The Seattle City Council may consider legislation requiring companies like Starbucks to provide employees with more consistent, livable schedules.
Having recently passed paid sick-time standards and a higher minimum wage for workers, the Seattle City Council might next consider legislation requiring more consistent and livable schedules for employees of companies like Starbucks.
Two council members took part Thursday in a “Secure Scheduling Online Town Hall” held by Working Washington, a union-supported worker-advocacy organization.
Councilmembers Lisa Herbold (District 1) and Lorena González (Position 9) heard workers speak about scheduling problems, then said they would pursue legislation.
“This is about giving workers predictability,” said González, mentioning she once worked in a fast-food restaurant. “I worked three jobs to pay for college … I grew up as a migrant farmworker. I understand what it means to have a lack of predictability.”
Most Read Stories
- What drivers can and cannot do under Washington state's new distracted-driving law
- Put down that cellphone; distracted-driving law is here
- Why watermelon is good for you
- Passage of paid-family-leave act shows power of working together | Op-Ed
- Why Republicans can’t govern | David Brooks / Syndicated columnist
Two Starbucks employees, a former Starbucks employee and a Domino’s Pizza employee took part Thursday. They called scheduling by the companies “inconsistent,” “inconsiderate,” “unpredictable” and “disrespectful.” The panelists have enjoyed working in the service industry but find the lifestyle unsustainable, they said.
Herbold said she was a mother working in the restaurant industry during college.
“I routinely had to make a choice between school and work,” she said, promising the panelists she would help write scheduling legislation “that meets your needs.”
Panelist Crystal Thompson, 34, who recently gave birth to her second child, said she works 40 hours some weeks and 15 hours other weeks at the Domino’s in Columbia City.
“We usually don’t see our schedules (for the upcoming week) until Sunday night, so it’s really hard trying to plan and find child care,” she said.
Ilana Greenberg, 28, who works at the drive-through Starbucks on Elliott Avenue West between downtown and Interbay, said her weekly schedule can fluctuate wildly.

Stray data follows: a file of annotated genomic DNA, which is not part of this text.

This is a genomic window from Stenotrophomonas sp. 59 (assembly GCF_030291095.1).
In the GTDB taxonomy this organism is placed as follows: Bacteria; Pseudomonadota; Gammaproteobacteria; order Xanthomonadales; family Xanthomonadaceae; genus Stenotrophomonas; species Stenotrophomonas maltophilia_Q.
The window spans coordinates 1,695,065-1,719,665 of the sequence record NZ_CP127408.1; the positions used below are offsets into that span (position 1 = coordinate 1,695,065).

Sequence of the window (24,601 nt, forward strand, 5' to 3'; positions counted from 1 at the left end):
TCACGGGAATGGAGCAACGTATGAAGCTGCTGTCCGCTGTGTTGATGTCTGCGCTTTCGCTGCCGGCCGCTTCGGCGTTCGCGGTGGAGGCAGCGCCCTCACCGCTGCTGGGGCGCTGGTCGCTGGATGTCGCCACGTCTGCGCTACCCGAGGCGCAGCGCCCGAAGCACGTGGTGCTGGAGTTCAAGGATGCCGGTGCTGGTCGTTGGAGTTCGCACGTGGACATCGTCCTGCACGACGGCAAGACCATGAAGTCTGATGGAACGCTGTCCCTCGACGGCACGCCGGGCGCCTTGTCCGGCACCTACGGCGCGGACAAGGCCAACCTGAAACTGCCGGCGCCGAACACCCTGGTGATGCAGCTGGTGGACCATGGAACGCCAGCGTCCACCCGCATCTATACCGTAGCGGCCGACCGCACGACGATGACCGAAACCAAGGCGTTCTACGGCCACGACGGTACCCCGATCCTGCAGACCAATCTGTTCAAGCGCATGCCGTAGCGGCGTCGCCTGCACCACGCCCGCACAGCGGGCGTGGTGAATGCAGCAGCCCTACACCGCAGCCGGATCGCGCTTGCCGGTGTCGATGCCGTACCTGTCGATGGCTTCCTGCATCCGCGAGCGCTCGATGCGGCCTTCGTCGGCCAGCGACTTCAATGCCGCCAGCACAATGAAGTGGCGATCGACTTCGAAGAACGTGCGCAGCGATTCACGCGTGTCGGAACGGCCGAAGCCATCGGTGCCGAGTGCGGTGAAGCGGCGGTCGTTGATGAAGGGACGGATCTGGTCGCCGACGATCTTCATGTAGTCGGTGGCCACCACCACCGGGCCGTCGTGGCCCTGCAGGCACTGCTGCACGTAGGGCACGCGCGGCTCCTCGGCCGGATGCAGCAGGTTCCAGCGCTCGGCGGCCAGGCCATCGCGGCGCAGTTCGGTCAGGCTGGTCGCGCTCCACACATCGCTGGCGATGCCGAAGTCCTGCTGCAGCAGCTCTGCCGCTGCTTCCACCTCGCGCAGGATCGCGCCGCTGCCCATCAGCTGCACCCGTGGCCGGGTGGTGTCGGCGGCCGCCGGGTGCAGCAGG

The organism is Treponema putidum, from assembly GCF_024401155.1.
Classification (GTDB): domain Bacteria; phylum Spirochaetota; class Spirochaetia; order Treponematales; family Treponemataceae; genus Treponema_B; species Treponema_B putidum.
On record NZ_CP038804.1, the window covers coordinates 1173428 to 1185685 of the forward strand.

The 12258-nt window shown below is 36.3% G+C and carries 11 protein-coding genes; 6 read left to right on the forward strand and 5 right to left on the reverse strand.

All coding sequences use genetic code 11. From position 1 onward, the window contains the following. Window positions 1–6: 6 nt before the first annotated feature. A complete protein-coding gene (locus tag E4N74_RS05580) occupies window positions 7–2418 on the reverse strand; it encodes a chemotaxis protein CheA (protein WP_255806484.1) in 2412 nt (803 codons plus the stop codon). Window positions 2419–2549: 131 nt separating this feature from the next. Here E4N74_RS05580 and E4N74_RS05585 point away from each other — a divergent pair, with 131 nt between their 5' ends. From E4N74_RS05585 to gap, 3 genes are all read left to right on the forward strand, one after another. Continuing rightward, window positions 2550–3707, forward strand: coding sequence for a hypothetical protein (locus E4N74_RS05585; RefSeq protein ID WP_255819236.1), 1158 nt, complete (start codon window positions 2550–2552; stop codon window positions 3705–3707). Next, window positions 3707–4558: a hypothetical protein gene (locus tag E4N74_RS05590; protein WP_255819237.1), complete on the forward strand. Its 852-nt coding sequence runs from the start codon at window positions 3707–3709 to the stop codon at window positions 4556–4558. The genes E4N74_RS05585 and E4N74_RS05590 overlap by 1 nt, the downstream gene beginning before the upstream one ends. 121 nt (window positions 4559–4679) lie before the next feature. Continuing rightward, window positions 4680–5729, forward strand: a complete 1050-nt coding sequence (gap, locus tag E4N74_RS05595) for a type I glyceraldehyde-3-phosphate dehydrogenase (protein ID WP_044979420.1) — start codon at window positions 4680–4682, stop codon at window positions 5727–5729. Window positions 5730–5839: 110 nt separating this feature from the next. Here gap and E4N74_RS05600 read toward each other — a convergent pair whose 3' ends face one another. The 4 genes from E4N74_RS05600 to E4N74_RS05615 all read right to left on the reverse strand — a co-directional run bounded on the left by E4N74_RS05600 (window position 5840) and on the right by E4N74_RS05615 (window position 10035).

“I’m supposed to be working 27 to 30 hours a week. That’s what I asked for,” she said. “Two weeks ago, I worked 38. This week I’m working 22. Next week I’m working 15, and my only option is to go around to my co-workers to other stores in my district and beg to take a shift to cover that gap in my paycheck.”
Washington, D.C., and Minneapolis officials have proposed legislation related to scheduling, and a Retail Workers Bill of Rights approved by San Francisco officials in 2014 includes scheduling protections for chain-store and restaurant employees.
But Herbold, who was elected in November and who chairs the council committee primed to take on the issue, said Seattle may carve its own path.
She said she believes the city has the legal authority to regulate worker scheduling.
“What other cities are doing will be relevant,” she said. “But first I think it’s important to create a place at City Hall where we can come together and talk about the issue.”
Starbucks in 2014 vowed to give in-store employees more consistent schedules and to post those schedules 10 days or more in advance. But a report by The Center for Popular Democracy said in September the company had been falling short.
“This is an industry challenge we have been addressing directly with our partners (employees),” Starbucks spokeswoman Ashley Lowes said in a statement Thursday.
“We are continuing to listen to their feedback and make improvements to give them the hours they want, when they want them, and where they want them.”
Washington Restaurant Association President Anthony Anton said Thursday in a statement: “We are concerned about what a mandated restrictive scheduling policy could mean to our employees and our businesses. We want to ensure restrictive scheduling policies won’t defy a crucial cornerstone of restaurant employment — flexibility.”